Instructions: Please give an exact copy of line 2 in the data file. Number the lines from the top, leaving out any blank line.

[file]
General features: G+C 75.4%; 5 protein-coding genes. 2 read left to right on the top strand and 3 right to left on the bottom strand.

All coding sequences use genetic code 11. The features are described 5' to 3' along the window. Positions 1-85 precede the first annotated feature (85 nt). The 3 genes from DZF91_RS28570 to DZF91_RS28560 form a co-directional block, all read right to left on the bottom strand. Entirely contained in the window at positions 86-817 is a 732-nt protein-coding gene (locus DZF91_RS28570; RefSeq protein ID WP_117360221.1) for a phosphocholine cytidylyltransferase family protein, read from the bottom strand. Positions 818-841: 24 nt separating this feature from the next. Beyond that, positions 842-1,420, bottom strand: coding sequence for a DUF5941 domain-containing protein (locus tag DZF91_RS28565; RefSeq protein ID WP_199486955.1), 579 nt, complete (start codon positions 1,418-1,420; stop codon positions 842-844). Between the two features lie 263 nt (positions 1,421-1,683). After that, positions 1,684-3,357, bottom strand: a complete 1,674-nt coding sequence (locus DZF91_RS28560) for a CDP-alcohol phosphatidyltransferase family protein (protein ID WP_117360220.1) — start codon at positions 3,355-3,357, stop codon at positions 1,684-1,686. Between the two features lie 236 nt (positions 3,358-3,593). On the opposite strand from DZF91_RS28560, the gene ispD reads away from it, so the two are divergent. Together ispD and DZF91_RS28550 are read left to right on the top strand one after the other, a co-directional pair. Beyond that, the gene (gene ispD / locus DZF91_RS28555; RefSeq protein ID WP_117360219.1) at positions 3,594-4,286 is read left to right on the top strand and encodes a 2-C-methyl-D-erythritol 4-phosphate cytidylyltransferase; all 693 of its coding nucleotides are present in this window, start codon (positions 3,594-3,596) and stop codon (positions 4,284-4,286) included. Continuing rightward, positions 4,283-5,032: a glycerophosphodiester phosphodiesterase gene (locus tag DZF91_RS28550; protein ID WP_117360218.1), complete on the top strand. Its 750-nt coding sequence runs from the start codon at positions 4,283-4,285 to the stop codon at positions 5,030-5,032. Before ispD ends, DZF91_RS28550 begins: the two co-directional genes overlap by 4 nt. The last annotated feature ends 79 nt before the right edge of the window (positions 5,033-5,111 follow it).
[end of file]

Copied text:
All coding sequences use genetic code 11. The features are described 5' to 3' along the window. Positions 1-85 precede the first annotated feature (85 nt). The 3 genes from DZF91_RS28570 to DZF91_RS28560 form a co-directional block, all read right to left on the bottom strand. Entirely contained in the window at positions 86-817 is a 732-nt protein-coding gene (locus DZF91_RS28570; RefSeq protein ID WP_117360221.1) for a phosphocholine cytidylyltransferase family protein, read from the bottom strand. Positions 818-841: 24 nt separating this feature from the next. Beyond that, positions 842-1,420, bottom strand: coding sequence for a DUF5941 domain-containing protein (locus tag DZF91_RS28565; RefSeq protein ID WP_199486955.1), 579 nt, complete (start codon positions 1,418-1,420; stop codon positions 842-844). Between the two features lie 263 nt (positions 1,421-1,683). After that, positions 1,684-3,357, bottom strand: a complete 1,674-nt coding sequence (locus DZF91_RS28560) for a CDP-alcohol phosphatidyltransferase family protein (protein ID WP_117360220.1) — start codon at positions 3,355-3,357, stop codon at positions 1,684-1,686. Between the two features lie 236 nt (positions 3,358-3,593). On the opposite strand from DZF91_RS28560, the gene ispD reads away from it, so the two are divergent. Together ispD and DZF91_RS28550 are read left to right on the top strand one after the other, a co-directional pair. Beyond that, the gene (gene ispD / locus DZF91_RS28555; RefSeq protein ID WP_117360219.1) at positions 3,594-4,286 is read left to right on the top strand and encodes a 2-C-methyl-D-erythritol 4-phosphate cytidylyltransferase; all 693 of its coding nucleotides are present in this window, start codon (positions 3,594-3,596) and stop codon (positions 4,284-4,286) included. Continuing rightward, positions 4,283-5,032: a glycerophosphodiester phosphodiesterase gene (locus tag DZF91_RS28550; protein ID WP_117360218.1), complete on the top strand. Its 750-nt coding sequence runs from the start codon at positions 4,283-4,285 to the stop codon at positions 5,030-5,032. Before ispD ends, DZF91_RS28550 begins: the two co-directional genes overlap by 4 nt. The last annotated feature ends 79 nt before the right edge of the window (positions 5,033-5,111 follow it).